It’s 11:50 am on a Tuesday. Chef Ella Adams and Sous Chef Denise Dawson zip around uShip’s newly-built industrial gourmet kitchen, putting final touches and prep on the day’s lunch for 220 employees.
In 10 minutes — at high noon when the chefs blast a “lunch is ready” Slack message across the company — it’ll be as if someone just pulled the fire alarm. Hungry employees jump up from their desks and make a beeline for the kitchen, hoping to reduce their time in line.
On this particular day employees find build-your-own BLTs, consisting of garlic aioli, locally-grown tomatoes from Johnson’s Backyard, Bibb lettuce, and bacon (of course) on multigrain bread, along with housemade romesco sauce over JBG carrots, potatoes and asparagus. Invariably, there are vegetarian and vegan options available.
Today’s lunch isn’t some special occasion or one-off event. The duo pulls this off daily — lunch Monday through Thursday and breakfast on Friday. Later this week employees can look forward to chicken curry with basmati rice on Wednesday, herbed salmon on Thursday, and housemade granola on Friday.
Seasoned Nouvelle Cuisine
The free corporate cuisine trend is hardly new — uShip began doing it in 2010 — but it’s getting increased attention today as companies realize the productivity benefits of offering perks like meals, snacks, coffee, water, and other refreshments.
The topic has been covered widely citing a multitude of results, including:
- Saving money (this article digs into the numbers on that)
- Team and friendship building
- Supporting employee health and wellness (vs. fast food runs)
- Igniting better cross-department collaboration
- Improved employee satisfaction
- Improved recruitment
Lox, Stock & Beagles
Ella and Denise, who are full-time uShip employees as well as French-trained pastry chefs, constantly stock the employee refrigerator and 2nd Floor break room with healthy snacks (and yes, some not-so-healthy ones too). Each month the uShip crew consumes 10 cases of bananas, 250 lbs of carrots and 160 lbs of greens, while staying caffeinated on 120 lbs of coffee.
“It takes a lot of careful planning and buying because everyday we cook for a couple hundred people, many of whom have special diets, allergies, or are just plain finicky — not that there’s anything wrong with that,” says Ella. “What people eat is such an individual, personal decision, so we do our best to accommodate everyone’s needs.”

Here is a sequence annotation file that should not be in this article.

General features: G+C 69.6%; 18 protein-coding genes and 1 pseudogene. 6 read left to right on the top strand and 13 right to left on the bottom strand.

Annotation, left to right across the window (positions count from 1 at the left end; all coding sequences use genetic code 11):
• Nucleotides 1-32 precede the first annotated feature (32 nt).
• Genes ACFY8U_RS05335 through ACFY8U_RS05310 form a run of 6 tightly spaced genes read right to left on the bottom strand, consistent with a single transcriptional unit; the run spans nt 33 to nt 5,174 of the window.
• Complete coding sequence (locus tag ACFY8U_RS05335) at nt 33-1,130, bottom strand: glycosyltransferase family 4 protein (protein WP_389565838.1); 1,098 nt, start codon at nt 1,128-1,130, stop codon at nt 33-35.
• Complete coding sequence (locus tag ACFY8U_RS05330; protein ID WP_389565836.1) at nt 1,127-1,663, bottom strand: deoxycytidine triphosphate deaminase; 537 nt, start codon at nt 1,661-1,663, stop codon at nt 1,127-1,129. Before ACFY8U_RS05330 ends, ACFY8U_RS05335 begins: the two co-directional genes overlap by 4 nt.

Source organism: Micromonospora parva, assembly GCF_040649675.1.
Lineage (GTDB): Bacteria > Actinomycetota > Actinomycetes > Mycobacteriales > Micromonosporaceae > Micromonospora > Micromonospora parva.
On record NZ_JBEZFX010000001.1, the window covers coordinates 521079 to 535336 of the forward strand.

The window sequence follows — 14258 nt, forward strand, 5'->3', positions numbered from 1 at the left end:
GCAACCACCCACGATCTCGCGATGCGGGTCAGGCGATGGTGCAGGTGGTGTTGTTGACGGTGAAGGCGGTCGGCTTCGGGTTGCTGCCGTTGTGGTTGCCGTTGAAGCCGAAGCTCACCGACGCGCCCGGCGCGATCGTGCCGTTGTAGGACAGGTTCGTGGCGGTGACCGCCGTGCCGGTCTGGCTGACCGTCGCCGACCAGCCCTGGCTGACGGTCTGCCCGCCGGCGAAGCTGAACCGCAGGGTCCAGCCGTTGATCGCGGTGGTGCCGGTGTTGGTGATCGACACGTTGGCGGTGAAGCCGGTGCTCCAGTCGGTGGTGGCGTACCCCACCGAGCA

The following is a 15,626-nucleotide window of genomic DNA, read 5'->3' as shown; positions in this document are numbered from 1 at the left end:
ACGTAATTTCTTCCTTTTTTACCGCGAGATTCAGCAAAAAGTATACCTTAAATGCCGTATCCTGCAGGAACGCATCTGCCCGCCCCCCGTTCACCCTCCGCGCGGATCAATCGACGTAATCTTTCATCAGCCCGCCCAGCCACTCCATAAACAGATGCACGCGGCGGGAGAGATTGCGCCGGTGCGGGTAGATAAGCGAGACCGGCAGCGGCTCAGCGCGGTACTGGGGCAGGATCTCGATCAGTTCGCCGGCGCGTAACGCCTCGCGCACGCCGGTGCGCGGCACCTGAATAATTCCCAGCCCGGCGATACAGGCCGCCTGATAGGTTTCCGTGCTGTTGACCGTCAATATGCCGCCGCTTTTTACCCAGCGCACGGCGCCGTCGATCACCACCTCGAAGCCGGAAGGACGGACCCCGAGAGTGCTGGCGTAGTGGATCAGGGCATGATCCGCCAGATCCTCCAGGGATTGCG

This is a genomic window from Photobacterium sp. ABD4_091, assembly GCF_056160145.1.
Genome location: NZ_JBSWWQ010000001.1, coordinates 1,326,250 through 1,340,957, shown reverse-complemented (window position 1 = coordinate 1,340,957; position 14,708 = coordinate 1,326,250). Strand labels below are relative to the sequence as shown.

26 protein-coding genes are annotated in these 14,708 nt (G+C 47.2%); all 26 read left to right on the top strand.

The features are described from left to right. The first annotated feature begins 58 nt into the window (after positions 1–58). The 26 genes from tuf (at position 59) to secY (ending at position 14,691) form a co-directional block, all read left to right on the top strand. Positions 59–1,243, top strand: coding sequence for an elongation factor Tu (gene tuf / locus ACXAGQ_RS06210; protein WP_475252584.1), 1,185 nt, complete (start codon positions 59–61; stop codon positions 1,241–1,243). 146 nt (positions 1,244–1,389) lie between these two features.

While uShip is known for its dog-friendly workplace policy, Ella says the kitchen is a strict no-dog zone. “They can share their cuteness everywhere else around in the office, but not near the kitchen.”
The Wish List
In 2015, Ella found herself in the fortuitous position that any chef short of Anthony Bourdain would envy: she was asked to put together a wishlist for building her dream kitchen from scratch.
At the time, she and Denise were pumping out meals for about 175 people in a less-than-adequate facility at uShip’s previous location, so the request was a welcome and exciting challenge.
uShip was working with Austin-based Chioco Designs to architect its new 45,000 sq. ft., 3-story headquarters just south of downtown Austin. Ella’s input on all things cuisine was a crucial ingredient.
Ella was also put in charge of working with the City of Austin’s rules and regulations to get uShip’s kitchen restaurant compliant. She certainly has the background for it, having been in the culinary arts for 10 years and previously worked at Austin’s MMH Group of restaurants, including as a baker at Elizabeth Street Cafe and as head pastry chef at Lambert’s.
This summer, after nearly two years, employees moved in and Ella finally got her dream kitchen, complete with a walk-in cooler and freezer, a large enough produce sink that Ella could sit in (don’t worry, she doesn’t), and a beautiful floor-to-ceiling window that looks out to a patio, backyard and greenery.
She also inherited many more mouths to feed as the company’s employee count grew during the construction period. And the company continues to hire.
The newly-refurbished industrial complex also includes open, collaborative spaces, shower facilities and locker room, a game room, and a dog-friendly yard that backs to the East Bouldin Creek greenbelt.
Daily lunch and an always-open kitchen let spontaneous meetings and interactions take place in-person when they may otherwise take place over email, instant message or even a phone call across such a big space.
“Ella and Denise do an amazing job fulfilling what has become a very strategic company decision and benefit for employees,” say Heather Hoover-Salomon, uShip’s executive vice president for operations.
“In a lot of houses, the kitchen and kitchen table become the central gathering place. The uShip kitchen is no different. You can see a lot of meetings happen over coffee, lunch, or an afternoon snack, ultimately helping employees be more collaborative and productive.”
To see what’s cooking in El’s Kitchen, follow WelcomeToElsKitchen on Instagram.